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All this sounds a bit unlikely: I went to see a gig of the Göttingen Jazz Festival at Musa tonight. While a priori there isn’t anything wrong about either of these, I still consider it unlikely that I’d go to either the festival or that venue. I’m not a jazz person and even less a ‘brass jazz’ one. Perhaps because it was almost the only music that my parents were fond of. Or – more likely, I’d say – because jazz points in the wrong direction.
When thinking about jazz, I imagine myself in a few years time coming home from work, sitting down in a heavy leather chair, having a glass of expensive red wine (not for the buzz of course but because of its subtle taste!) taking an ever so interesting and intellectually challenging historical book to read and listening, huh!, enjoying some good jazz music. I.e. the road to jazz is the road to middle-class and middle-age boredom. And I really shouldn’t think too much about it as I won’t even make it till that age because of the depression coming of those thoughts.
Next is the venue. It always seems to be a place that is oh-so-politically correct. And even properly correct. They do all the right things, they’re good people. They play South American music, they have non-smoking parties, they have parties for those who are gay or those who are over thirty. In short, everything they do looks like it’s meant to be a ‘good’ thing – and something I don’t care about and I’d assume to be boring.
So I was a bit reluctant to go there. But – Mardi Gras Bb were playing, a band I started liking a few years back when I bumped into their cool Hop Sing Song on some compilation CD and then quickly extended that like to the Hop Sing Song EP and the fantastic Zen Rodeo album. Great stuff! So I ended up being happy to go there.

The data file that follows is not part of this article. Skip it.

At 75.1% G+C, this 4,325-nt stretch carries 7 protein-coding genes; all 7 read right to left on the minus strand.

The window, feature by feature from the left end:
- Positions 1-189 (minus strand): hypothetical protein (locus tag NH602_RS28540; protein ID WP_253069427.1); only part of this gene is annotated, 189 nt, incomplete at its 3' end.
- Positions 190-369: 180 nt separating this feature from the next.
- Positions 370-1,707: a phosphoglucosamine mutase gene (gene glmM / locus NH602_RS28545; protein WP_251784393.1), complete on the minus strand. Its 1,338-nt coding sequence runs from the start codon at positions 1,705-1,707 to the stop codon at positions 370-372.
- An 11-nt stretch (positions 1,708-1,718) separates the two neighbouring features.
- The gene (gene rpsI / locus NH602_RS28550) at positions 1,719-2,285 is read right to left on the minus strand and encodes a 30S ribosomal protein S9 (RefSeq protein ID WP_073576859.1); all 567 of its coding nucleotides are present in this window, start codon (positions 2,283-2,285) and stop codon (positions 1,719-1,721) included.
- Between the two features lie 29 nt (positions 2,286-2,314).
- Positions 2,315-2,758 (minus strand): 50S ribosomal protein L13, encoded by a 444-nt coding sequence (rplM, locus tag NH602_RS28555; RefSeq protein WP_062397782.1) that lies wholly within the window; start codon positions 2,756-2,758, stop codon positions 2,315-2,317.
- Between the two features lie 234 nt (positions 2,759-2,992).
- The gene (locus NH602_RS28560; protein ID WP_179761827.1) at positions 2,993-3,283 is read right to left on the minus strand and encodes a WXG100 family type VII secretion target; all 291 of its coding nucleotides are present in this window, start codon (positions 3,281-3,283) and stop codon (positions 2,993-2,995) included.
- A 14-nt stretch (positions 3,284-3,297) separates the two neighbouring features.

When arriving I saw that the audience sort-of met my expectations. Lots of older and intellectual people hanging out there. And, for a change, me being in the youngest fifth of the audience rather than the oldest. After the local support band French Fonque Connection, which admittedly was quite enjoyable, had finished, Mardi Gras BB came on to play.
To start, just three of them who now released a separate record as The Mighty Three came on and then the other seven members of the band joined in. With the ‘BB’ in their name being short for ‘Brass Band’, six of them were brass players, one of them playing a giant sousaphone, two percussionists, a singer and guitar player and a DJ. I suppose that in addition to their style, the latter may be the reason why I never considered the band to be particularly jazzy. And the music they play surely does have a brassy sounds. But not in the usual annoying way but in a cool way. Add to that the modern effects and the ever so slightly distorted singing voice and you get a pretty cool package. Definitely music you should hear. And music that makes it easy to forget about my preconception about jazz and the venue.
A very cool gig! At the end the band came off-stage and played in the middle of the auditorium. They seemed to be quite happy with how it was going. And the audience was as well. You never thought brass-based music could be that good. Now go and listen to the songs I linked to above! Particularly those of you who are American citizens for whom this band may have been out of reach so far.
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